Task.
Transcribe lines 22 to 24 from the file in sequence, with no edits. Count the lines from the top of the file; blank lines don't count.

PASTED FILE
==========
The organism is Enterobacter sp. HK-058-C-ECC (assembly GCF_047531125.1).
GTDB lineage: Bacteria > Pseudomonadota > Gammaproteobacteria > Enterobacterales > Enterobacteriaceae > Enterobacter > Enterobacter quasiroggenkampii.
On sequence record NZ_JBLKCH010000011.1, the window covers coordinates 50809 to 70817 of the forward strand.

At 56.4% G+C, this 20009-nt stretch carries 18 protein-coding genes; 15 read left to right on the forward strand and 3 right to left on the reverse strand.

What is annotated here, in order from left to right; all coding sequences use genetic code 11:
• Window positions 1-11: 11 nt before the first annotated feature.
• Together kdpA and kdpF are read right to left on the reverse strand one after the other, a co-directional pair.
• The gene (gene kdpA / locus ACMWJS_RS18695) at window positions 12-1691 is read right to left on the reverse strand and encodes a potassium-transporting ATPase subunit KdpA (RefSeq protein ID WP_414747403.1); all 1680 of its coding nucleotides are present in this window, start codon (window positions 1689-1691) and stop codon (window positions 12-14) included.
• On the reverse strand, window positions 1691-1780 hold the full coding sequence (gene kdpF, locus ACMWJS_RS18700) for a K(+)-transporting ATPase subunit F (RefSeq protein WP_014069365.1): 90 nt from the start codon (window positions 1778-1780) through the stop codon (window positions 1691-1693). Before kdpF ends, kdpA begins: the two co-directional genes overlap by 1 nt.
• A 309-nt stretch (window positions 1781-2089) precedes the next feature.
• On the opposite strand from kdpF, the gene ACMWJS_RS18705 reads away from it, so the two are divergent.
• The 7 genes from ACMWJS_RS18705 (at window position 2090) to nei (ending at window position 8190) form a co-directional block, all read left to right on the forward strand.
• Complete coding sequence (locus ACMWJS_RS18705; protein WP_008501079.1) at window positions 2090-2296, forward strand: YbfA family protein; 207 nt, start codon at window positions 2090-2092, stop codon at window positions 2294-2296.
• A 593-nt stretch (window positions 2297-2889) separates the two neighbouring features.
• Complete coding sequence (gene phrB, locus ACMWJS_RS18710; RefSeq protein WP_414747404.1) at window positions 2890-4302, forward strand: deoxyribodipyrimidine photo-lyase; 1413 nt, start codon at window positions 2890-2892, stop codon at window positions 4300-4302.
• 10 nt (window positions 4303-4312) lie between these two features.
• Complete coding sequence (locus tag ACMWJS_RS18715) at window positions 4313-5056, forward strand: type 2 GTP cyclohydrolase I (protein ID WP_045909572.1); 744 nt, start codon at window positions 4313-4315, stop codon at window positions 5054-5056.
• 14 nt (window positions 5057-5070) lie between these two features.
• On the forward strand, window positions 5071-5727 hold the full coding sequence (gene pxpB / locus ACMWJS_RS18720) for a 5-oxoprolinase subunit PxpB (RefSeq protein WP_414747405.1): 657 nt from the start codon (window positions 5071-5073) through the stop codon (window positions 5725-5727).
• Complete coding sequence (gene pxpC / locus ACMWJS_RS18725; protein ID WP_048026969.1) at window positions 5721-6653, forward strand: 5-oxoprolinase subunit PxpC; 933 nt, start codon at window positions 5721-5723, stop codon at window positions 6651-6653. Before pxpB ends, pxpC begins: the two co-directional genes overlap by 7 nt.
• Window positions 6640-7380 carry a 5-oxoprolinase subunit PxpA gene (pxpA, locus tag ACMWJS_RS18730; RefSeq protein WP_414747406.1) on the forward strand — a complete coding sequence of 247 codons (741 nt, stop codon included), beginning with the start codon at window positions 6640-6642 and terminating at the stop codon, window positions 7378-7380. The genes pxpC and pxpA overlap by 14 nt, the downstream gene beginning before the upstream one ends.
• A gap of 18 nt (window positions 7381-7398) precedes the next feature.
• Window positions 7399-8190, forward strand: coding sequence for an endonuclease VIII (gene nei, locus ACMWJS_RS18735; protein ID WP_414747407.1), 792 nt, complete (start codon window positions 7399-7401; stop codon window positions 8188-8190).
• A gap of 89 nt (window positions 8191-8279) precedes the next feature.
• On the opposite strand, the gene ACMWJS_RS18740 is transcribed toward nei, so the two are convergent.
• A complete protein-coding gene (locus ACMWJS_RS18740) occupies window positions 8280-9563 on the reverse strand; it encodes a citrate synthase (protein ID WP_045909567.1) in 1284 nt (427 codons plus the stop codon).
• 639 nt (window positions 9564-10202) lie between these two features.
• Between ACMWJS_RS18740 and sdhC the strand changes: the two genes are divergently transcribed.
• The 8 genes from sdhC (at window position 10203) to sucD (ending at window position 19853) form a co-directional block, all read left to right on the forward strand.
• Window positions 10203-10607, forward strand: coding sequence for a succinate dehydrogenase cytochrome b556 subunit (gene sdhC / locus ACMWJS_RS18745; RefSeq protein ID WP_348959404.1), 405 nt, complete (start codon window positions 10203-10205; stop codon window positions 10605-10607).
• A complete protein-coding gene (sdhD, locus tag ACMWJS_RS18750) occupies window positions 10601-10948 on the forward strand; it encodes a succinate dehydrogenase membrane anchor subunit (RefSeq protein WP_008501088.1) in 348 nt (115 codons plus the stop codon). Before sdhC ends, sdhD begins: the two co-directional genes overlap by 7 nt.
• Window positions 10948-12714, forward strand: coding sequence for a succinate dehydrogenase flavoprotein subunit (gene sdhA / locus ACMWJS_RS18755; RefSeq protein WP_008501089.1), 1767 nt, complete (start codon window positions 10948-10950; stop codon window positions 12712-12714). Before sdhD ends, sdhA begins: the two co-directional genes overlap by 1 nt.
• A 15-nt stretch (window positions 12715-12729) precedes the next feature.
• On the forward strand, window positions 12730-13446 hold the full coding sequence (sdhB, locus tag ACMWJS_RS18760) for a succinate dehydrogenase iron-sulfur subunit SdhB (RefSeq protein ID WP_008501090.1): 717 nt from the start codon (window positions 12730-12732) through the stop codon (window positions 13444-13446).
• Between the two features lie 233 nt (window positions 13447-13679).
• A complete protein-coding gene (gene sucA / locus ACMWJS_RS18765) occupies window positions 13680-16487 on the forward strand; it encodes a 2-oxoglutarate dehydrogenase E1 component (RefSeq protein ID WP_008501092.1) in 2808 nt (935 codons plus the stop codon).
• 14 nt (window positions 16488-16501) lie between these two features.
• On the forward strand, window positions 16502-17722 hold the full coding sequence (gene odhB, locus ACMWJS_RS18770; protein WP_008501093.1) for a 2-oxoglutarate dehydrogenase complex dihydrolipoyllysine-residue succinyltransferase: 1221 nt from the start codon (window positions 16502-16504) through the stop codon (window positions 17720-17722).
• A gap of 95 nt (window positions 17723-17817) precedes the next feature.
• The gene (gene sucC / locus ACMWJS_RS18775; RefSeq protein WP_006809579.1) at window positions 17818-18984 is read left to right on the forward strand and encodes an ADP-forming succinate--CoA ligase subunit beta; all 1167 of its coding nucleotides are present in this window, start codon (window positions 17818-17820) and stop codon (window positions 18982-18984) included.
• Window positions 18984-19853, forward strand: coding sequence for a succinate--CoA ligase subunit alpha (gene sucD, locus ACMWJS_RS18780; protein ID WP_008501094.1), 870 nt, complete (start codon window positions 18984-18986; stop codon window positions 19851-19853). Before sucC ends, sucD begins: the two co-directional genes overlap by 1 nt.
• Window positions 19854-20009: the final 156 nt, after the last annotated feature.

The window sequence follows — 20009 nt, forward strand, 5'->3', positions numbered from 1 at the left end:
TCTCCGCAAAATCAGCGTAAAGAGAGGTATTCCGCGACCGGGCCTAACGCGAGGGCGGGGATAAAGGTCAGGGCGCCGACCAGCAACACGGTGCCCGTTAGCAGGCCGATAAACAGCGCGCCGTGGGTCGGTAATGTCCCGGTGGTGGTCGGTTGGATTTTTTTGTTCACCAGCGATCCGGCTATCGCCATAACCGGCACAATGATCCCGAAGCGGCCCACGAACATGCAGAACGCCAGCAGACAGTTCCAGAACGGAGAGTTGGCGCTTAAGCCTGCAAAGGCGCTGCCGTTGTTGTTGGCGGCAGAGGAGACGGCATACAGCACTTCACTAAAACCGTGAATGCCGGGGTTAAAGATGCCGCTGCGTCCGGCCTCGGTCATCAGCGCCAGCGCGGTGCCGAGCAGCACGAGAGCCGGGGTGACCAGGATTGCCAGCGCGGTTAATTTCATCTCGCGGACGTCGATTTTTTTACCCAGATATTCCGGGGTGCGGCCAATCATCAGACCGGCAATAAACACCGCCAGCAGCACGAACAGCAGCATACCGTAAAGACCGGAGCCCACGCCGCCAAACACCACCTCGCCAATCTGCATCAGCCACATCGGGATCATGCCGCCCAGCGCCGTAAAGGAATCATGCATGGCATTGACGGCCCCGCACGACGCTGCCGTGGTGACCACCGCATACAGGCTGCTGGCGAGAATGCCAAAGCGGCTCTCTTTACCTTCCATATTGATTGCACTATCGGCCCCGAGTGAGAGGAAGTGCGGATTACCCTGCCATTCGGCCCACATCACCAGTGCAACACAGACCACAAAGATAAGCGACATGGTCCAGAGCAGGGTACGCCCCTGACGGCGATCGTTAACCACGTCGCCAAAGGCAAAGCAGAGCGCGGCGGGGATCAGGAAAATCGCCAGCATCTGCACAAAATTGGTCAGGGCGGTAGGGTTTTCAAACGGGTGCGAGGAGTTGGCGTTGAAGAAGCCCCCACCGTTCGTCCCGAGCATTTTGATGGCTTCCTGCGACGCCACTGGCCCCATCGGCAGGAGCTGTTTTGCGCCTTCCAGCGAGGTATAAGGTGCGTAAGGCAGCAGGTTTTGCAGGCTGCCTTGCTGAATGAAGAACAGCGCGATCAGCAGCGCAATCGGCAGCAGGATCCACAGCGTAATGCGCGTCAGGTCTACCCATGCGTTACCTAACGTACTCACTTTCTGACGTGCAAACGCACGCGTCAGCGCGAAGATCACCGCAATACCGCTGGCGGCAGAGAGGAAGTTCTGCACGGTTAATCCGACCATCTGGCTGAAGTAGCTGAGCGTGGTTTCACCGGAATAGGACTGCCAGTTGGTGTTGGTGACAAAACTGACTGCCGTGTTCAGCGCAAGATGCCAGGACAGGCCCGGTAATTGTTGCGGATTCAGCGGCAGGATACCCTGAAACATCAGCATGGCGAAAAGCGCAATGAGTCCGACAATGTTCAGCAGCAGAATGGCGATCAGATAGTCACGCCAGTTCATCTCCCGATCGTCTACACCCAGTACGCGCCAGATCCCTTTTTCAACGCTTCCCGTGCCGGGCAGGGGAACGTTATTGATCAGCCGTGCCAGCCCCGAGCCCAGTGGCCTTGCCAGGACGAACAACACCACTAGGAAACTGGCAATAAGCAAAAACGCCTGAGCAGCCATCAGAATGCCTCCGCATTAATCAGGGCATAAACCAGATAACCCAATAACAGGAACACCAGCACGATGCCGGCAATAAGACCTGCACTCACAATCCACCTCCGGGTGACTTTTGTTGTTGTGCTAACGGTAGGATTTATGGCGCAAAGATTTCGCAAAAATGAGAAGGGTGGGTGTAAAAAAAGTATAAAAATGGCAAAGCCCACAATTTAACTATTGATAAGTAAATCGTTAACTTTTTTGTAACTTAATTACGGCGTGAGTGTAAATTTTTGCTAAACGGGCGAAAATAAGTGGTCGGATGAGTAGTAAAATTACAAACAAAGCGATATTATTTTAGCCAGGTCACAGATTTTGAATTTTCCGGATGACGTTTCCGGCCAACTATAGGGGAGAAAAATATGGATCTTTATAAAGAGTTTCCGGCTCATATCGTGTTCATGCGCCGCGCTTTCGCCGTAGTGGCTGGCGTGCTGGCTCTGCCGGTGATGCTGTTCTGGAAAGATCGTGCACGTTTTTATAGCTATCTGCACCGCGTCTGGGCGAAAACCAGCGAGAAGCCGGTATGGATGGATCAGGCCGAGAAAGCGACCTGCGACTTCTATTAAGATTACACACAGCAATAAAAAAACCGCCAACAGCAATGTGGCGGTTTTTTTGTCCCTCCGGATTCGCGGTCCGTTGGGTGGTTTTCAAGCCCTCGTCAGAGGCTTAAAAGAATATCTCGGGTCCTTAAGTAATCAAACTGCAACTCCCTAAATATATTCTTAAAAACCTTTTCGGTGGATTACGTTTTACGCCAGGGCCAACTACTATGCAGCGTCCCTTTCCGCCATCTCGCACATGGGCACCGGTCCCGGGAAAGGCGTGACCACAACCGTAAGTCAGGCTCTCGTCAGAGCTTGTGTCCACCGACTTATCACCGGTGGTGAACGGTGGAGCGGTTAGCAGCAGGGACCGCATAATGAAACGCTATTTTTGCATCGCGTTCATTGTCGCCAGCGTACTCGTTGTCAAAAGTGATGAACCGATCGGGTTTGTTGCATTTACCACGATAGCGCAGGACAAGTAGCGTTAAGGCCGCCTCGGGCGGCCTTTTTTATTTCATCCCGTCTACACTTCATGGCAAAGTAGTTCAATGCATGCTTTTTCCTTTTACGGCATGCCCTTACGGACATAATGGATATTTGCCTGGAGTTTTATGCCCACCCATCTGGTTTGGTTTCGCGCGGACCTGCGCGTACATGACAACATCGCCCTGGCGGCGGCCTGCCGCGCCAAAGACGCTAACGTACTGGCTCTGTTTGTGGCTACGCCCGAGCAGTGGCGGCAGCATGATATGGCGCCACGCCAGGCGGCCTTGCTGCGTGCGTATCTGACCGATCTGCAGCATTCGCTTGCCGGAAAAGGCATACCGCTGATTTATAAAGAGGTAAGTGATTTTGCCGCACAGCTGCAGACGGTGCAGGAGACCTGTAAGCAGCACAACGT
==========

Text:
• A gap of 18 nt (window positions 7381-7398) precedes the next feature.
• Window positions 7399-8190, forward strand: coding sequence for an endonuclease VIII (gene nei, locus ACMWJS_RS18735; protein ID WP_414747407.1), 792 nt, complete (start codon window positions 7399-7401; stop codon window positions 8188-8190).
• A gap of 89 nt (window positions 8191-8279) precedes the next feature.